Discover how Lego Minifigures Online was optimised for tablets

Intel Developer Blog: A look at how Funcom used Intel's pixel synchronisation extension to boost its graphics capabilities
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This year, mobile games will replace consoles as the largest game segment by revenue, according to market research firm Newzoo. It’s no surprise, then, that developing touch-based Windows games and Android software development are top of the agenda for today’s game developers.

When Funcom developed Lego Minifigures Online, it considered both 2 in 1 PCs and Android tablets to be primary target devices. To get the best from Intel graphics hardware, it used Intel’s pixel synchronisation extension, which gives developers control over the ordering of pixel shader operations. That formed the basis of the improved smoke and cloud effects that you can see in the article here.

Funcom and Intel also worked together to increase the battery life by nearly 80 per cent on 4th generation Intel Core processors, and by more than 100 per cent on 5th generation Intel Core processors. You can discover how in this presentation from Game Developer Conference 2015 (PDF). One of the tools that was used for profiling the game is Intel Integrated Native Developer Experience, the professional edition of which is free for a limited period.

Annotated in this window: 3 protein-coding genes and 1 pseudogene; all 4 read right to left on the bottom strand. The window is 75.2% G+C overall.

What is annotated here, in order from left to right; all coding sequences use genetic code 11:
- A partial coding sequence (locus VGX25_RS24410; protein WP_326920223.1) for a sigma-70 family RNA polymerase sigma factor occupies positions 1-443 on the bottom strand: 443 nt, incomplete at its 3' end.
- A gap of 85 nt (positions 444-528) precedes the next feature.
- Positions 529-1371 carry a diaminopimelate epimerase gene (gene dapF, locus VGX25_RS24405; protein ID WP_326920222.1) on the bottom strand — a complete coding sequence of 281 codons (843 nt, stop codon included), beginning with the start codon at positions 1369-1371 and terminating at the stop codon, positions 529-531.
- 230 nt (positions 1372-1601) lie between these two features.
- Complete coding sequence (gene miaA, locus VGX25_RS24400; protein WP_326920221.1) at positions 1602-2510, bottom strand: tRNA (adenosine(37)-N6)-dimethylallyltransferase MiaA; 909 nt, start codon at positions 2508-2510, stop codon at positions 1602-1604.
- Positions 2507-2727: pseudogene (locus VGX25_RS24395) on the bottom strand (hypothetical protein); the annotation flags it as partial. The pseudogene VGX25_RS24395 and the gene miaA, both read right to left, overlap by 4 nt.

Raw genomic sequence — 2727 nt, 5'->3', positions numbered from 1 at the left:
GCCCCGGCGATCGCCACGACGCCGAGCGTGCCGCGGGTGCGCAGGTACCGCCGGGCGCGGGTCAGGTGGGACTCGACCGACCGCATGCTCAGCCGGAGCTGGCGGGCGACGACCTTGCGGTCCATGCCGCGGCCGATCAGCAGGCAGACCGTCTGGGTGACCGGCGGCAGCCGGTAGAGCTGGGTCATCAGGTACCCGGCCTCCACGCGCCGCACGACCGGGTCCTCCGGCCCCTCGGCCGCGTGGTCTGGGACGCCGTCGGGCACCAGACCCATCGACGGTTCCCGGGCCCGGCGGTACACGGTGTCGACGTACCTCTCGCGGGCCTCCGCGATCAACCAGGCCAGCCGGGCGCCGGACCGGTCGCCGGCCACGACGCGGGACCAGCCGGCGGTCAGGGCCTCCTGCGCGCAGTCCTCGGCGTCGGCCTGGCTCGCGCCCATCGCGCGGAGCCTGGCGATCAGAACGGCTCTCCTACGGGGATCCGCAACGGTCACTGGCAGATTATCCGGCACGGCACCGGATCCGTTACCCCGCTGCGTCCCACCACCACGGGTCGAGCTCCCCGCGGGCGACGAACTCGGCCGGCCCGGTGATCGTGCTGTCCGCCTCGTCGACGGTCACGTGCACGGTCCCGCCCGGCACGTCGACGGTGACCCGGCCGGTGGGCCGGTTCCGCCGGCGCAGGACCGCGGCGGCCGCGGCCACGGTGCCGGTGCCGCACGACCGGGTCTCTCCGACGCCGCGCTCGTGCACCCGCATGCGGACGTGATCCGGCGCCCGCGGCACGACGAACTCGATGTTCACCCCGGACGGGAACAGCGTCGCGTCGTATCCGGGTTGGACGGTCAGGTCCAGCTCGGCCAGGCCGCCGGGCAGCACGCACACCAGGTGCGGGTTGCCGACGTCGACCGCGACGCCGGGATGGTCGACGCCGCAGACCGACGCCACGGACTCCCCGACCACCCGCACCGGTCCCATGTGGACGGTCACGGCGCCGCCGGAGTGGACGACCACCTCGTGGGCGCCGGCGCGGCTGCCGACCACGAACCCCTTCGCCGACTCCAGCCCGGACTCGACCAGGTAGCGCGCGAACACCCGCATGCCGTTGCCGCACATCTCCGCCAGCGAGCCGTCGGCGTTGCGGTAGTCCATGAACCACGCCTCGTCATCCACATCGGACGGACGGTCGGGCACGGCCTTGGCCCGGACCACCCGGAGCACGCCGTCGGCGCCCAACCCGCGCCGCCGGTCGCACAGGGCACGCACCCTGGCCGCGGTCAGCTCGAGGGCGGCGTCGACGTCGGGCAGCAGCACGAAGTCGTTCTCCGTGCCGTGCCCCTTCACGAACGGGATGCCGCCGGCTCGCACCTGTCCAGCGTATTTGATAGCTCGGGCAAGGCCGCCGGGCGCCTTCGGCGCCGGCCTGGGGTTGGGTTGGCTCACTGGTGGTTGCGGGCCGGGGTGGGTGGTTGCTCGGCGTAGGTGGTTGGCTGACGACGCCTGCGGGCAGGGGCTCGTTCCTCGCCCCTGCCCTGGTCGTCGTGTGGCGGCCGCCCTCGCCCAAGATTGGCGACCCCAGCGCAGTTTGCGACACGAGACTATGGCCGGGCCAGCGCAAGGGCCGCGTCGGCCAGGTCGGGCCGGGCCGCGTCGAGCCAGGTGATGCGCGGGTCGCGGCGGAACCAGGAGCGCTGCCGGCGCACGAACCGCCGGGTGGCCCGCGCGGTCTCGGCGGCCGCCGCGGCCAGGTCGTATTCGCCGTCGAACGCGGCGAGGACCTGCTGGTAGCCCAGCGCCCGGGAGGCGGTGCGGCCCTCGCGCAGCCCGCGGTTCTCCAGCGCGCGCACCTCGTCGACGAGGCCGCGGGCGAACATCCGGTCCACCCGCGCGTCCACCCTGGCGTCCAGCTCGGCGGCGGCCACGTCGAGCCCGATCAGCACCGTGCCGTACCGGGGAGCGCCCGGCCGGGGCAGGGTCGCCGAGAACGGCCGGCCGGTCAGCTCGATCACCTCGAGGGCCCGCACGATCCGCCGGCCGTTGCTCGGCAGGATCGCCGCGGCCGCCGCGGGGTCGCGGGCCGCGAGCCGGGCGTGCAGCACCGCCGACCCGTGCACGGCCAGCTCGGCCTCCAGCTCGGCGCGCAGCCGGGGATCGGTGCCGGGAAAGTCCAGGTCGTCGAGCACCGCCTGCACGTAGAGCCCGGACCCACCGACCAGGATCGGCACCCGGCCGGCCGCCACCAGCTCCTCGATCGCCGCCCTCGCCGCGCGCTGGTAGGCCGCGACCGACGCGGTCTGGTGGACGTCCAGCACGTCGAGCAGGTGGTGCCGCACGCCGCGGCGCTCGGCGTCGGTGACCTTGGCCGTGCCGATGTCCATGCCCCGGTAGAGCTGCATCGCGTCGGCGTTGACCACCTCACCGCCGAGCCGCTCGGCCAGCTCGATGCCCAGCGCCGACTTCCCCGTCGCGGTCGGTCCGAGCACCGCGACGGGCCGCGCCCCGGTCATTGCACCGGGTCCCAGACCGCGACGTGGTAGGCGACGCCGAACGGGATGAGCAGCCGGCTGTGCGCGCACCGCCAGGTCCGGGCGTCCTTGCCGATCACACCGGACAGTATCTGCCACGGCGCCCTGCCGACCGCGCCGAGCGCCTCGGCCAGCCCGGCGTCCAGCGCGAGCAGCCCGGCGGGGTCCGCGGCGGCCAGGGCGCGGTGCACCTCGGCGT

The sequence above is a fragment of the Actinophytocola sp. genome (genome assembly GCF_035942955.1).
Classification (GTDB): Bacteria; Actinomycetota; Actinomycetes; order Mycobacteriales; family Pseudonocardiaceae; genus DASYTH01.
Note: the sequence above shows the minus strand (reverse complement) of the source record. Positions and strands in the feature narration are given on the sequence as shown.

To improve the performance on Intel processors, Funcom also ensured that the game was compiled for Intel platforms and that Android installation packages included native binaries for Intel Architecture. To test your Android app for Intel processor compatibility, try these Android testing services.

You can find out more about how Lego Minifigures Online was designed in this profile here. For more support with developing your games and apps, visit the Intel Developer Zone.

• This blog post is written by Softtalkblog, and is sponsored by the Intel Developer Zone, which helps you to develop, market and sell software and apps for prominent platforms and emerging technologies powered by Intel Architecture.

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